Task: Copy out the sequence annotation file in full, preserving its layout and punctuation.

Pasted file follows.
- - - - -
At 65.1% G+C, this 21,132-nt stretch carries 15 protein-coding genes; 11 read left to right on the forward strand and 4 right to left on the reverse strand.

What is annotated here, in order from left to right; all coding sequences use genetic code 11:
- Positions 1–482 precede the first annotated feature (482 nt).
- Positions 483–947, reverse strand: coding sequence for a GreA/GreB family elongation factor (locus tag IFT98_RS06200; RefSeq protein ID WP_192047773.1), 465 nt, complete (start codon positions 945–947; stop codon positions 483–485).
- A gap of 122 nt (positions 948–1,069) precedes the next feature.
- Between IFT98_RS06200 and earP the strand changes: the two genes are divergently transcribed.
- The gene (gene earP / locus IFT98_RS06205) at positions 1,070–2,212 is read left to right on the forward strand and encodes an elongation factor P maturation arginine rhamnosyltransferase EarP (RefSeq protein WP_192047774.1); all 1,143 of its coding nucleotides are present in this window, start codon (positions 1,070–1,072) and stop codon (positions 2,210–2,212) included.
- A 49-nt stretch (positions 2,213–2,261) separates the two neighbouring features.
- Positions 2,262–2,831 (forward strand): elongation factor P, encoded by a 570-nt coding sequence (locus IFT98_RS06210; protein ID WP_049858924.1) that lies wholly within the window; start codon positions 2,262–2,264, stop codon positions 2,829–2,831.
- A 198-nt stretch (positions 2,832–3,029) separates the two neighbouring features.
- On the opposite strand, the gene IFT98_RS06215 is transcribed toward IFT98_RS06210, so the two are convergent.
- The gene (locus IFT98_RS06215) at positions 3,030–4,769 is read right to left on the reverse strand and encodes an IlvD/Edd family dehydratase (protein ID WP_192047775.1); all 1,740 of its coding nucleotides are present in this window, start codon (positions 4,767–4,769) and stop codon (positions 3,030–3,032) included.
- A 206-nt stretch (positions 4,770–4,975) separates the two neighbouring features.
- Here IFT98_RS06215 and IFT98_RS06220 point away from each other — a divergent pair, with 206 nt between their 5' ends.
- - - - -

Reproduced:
At 65.1% G+C, this 21,132-nt stretch carries 15 protein-coding genes; 11 read left to right on the forward strand and 4 right to left on the reverse strand.

What is annotated here, in order from left to right; all coding sequences use genetic code 11:
- Positions 1–482 precede the first annotated feature (482 nt).
- Positions 483–947, reverse strand: coding sequence for a GreA/GreB family elongation factor (locus tag IFT98_RS06200; RefSeq protein ID WP_192047773.1), 465 nt, complete (start codon positions 945–947; stop codon positions 483–485).
- A gap of 122 nt (positions 948–1,069) precedes the next feature.
- Between IFT98_RS06200 and earP the strand changes: the two genes are divergently transcribed.
- The gene (gene earP / locus IFT98_RS06205) at positions 1,070–2,212 is read left to right on the forward strand and encodes an elongation factor P maturation arginine rhamnosyltransferase EarP (RefSeq protein WP_192047774.1); all 1,143 of its coding nucleotides are present in this window, start codon (positions 1,070–1,072) and stop codon (positions 2,210–2,212) included.
- A 49-nt stretch (positions 2,213–2,261) separates the two neighbouring features.
- Positions 2,262–2,831 (forward strand): elongation factor P, encoded by a 570-nt coding sequence (locus IFT98_RS06210; protein ID WP_049858924.1) that lies wholly within the window; start codon positions 2,262–2,264, stop codon positions 2,829–2,831.
- A 198-nt stretch (positions 2,832–3,029) separates the two neighbouring features.
- On the opposite strand, the gene IFT98_RS06215 is transcribed toward IFT98_RS06210, so the two are convergent.
- The gene (locus IFT98_RS06215) at positions 3,030–4,769 is read right to left on the reverse strand and encodes an IlvD/Edd family dehydratase (protein ID WP_192047775.1); all 1,740 of its coding nucleotides are present in this window, start codon (positions 4,767–4,769) and stop codon (positions 3,030–3,032) included.
- A 206-nt stretch (positions 4,770–4,975) separates the two neighbouring features.
- Here IFT98_RS06215 and IFT98_RS06220 point away from each other — a divergent pair, with 206 nt between their 5' ends.